What can Real Estate learn about workflow from Coffee Shops?
If you’re thinking nothing…then keep reading. When it comes to consistency in service there’s a valuable lesson there. If you’re confused, fear not, all will become clear.
I love coffee, and we are spoilt for choice when it comes to coffee shops near the STAFFLINK office in Brisbane.
There are at least 6 places within 200 metres of our Head Office that make a semi-decent brew.
The one that makes the best-tasting cup is called Anna’s Cafe (not her real name). But the problem with Anna’s cafe is that there is only ever one staff member working there. It’s a one-person operation.
Her name is Anna (not her real name), and she’s a real pro barista.
So when it’s quiet, Anna gives you incredible service. She takes responsibility for every part of the process. She greets you, takes your order, also makes it for you, and then cheerfully hands over the finished product.
Where are you going with this?
I’m getting there! You see, Anna has a problem, when it gets busy, her service levels drop.
It’s not Anna’s fault, she’s there trying to take orders, pull shots, steam milk, and pour coffees. No wonder sometimes she seems a bit stressed. A bit less up for a chat.
It’s not surprising that sometimes the milk is a little hot or cold, a bit less silky and textured. The coffee shot might be under-extracted or burnt.
And, of course, the wait time gets longer, so much so that most people in the office will avoid going there if they see a line.
Cool story bro, but what has this got to do with Property Management workflow?
Bare with me! One day (as I was waiting for ages for Anna to make my coffee!) I realised that Anna’s predicament was a bit like the portfolio model of property management, its greatest strength is also its greatest weakness.
Imagine Anna is a Property Manager, and a really good one. She is responsible for all the processes involved in managing her portfolio. She started off giving amazing service, and her clients were really happy with the quality of her service.
As a result, her portfolio grew. But that’s when the headaches started.
She was so busy that she felt beyond her capacity. No longer was she able to focus on each of her client’s satisfaction in the way she did before. She started getting stressed because she knew that she wasn’t giving the service that she was capable of.
She started missing things, suddenly now she had unsatisfied clients, she was putting out fires and dealing with complaints rather than focusing on delivering exceptional service and even attracting new clients.
Righto, so what’s the punchline?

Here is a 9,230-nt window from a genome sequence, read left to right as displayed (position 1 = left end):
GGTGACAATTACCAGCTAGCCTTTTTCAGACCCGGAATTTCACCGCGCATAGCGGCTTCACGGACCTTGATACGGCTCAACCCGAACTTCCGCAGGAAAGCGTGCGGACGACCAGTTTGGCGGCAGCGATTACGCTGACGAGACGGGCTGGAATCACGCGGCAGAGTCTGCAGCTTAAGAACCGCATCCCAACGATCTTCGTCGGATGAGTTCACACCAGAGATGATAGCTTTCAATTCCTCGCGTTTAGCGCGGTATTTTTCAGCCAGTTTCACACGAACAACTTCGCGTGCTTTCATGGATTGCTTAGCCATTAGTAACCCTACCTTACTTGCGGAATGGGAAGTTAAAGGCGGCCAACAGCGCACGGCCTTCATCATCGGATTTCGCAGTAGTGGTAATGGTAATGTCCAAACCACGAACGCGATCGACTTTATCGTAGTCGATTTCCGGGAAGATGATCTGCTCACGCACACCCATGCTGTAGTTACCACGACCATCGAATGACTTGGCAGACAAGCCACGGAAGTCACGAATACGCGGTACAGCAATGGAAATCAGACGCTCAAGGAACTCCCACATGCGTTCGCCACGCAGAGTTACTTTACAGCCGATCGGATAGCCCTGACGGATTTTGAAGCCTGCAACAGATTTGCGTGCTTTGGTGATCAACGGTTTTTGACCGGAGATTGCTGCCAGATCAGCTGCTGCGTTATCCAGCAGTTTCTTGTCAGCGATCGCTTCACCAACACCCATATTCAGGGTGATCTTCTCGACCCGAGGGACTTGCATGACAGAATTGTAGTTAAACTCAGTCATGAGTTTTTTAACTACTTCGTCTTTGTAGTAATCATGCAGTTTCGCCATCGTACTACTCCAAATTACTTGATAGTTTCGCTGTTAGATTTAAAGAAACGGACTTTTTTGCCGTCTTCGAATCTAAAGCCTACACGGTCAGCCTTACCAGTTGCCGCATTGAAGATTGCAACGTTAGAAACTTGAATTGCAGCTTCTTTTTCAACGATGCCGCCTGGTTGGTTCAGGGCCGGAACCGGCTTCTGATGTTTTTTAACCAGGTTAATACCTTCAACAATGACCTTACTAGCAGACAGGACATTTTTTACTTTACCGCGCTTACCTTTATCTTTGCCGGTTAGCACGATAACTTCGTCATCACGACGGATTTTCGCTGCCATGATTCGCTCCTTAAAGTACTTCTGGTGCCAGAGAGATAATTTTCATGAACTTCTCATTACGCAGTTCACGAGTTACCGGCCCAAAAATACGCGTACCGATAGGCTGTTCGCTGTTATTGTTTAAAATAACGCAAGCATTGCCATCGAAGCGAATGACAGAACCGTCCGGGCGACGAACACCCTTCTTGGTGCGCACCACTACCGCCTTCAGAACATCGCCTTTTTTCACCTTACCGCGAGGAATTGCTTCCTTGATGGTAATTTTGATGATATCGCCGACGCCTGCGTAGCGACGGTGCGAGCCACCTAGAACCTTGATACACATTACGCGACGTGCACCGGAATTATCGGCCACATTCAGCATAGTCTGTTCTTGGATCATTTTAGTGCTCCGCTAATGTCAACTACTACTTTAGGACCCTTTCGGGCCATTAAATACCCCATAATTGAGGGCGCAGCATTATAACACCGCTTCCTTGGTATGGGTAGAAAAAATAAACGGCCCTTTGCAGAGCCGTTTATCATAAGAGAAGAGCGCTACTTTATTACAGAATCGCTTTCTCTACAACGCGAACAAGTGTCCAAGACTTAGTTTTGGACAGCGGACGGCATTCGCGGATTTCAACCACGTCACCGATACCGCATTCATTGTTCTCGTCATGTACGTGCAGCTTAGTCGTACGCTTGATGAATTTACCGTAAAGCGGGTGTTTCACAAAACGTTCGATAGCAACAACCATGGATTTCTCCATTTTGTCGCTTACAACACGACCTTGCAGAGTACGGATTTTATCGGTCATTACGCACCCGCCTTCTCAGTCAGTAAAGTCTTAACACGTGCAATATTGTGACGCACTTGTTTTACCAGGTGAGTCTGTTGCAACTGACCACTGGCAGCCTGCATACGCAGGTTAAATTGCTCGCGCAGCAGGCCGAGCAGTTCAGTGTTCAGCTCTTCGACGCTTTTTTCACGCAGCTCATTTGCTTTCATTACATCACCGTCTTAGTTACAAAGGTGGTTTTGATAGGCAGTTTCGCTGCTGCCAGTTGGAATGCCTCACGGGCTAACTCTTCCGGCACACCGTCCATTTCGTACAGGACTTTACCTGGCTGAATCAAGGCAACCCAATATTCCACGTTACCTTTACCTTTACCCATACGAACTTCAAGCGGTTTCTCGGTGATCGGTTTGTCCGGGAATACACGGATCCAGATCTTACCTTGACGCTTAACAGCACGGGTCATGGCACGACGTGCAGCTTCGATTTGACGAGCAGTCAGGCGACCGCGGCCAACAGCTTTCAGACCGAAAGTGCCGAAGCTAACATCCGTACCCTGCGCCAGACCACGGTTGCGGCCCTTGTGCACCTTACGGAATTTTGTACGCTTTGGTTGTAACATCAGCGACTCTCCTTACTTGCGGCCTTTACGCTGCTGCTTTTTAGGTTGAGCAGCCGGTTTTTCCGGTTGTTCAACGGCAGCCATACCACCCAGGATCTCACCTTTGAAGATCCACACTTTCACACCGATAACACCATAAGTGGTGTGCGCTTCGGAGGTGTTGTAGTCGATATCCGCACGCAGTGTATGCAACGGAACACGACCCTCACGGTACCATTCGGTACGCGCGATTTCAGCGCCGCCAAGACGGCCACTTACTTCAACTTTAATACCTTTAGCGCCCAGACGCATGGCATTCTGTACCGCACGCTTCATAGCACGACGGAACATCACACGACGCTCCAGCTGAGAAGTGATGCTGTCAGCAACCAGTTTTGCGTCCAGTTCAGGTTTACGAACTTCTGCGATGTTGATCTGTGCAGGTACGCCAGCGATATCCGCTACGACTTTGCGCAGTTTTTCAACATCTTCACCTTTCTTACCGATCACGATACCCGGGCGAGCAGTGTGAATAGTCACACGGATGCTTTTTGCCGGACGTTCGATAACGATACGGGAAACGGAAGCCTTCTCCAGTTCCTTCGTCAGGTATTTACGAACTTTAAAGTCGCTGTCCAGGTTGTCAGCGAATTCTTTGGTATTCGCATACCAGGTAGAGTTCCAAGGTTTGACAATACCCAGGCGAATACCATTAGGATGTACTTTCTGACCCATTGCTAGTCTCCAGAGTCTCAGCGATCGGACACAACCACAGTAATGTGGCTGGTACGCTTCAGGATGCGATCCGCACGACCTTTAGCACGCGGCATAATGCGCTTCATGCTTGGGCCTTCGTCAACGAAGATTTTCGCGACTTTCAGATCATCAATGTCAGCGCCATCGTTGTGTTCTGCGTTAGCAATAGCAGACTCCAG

No punchline, all I’m saying is that Anna’s story neatly encapsulates the problem facing real estate agencies who use the portfolio model of property management.
Its biggest weakness is that there is a natural capacity limit to the size of the portfolios that property managers can handle. The exact number of properties that a PM can handle varies a little bit and depends on things like the abilities and experience of the PM, but generally, most can’t handle any more than 150 PUM (properties-under-management).
Compare this to PMs who operate in a task-based model of property management can comfortably handle up to 350 properties. They are still responsible for the forward-facing, client-focused aspects of their jobs but have behind-the-scenes support for some of the repetitive, administrative aspects of their role.
So you’re saying that every agency should adopt a task-based model of property management?
Not necessarily! There are pros and cons to both models, and many agencies end up choosing a hybrid version, giving them the best of both worlds.
One reason to consider moving away from the traditional portfolio-based model of property management is if you want to build capacity. If you want to scale and grow.
If you want to delve deeper, we recently published a blog about the pros and cons of choosing a Portfolio model of Property Management vs choosing a Task-based model of property management. Check it out.
Final thoughts? Consistency in service is paramount
When it comes to assessing the quality of service (whether it be managing someone’s investment property or making their morning coffee), what matters is not only the quality of the product or service itself but also the company’s capacity for actually delivering it.
In an age where online reviews are everything, if your clients are waiting too long for a flat white, or if they need to follow up on where their rental applications are up to, your service will probably end up being questioned.
Overall, the parallels between ordering a coffee and applying for a rental property highlight the significance of customer service across industries.
When it comes to consistency in service, there are serious parallels between Anna, the Barista and Anna, the Property Manager.
About the author: Brendan works for STAFFLINK, but never forgot his barista background.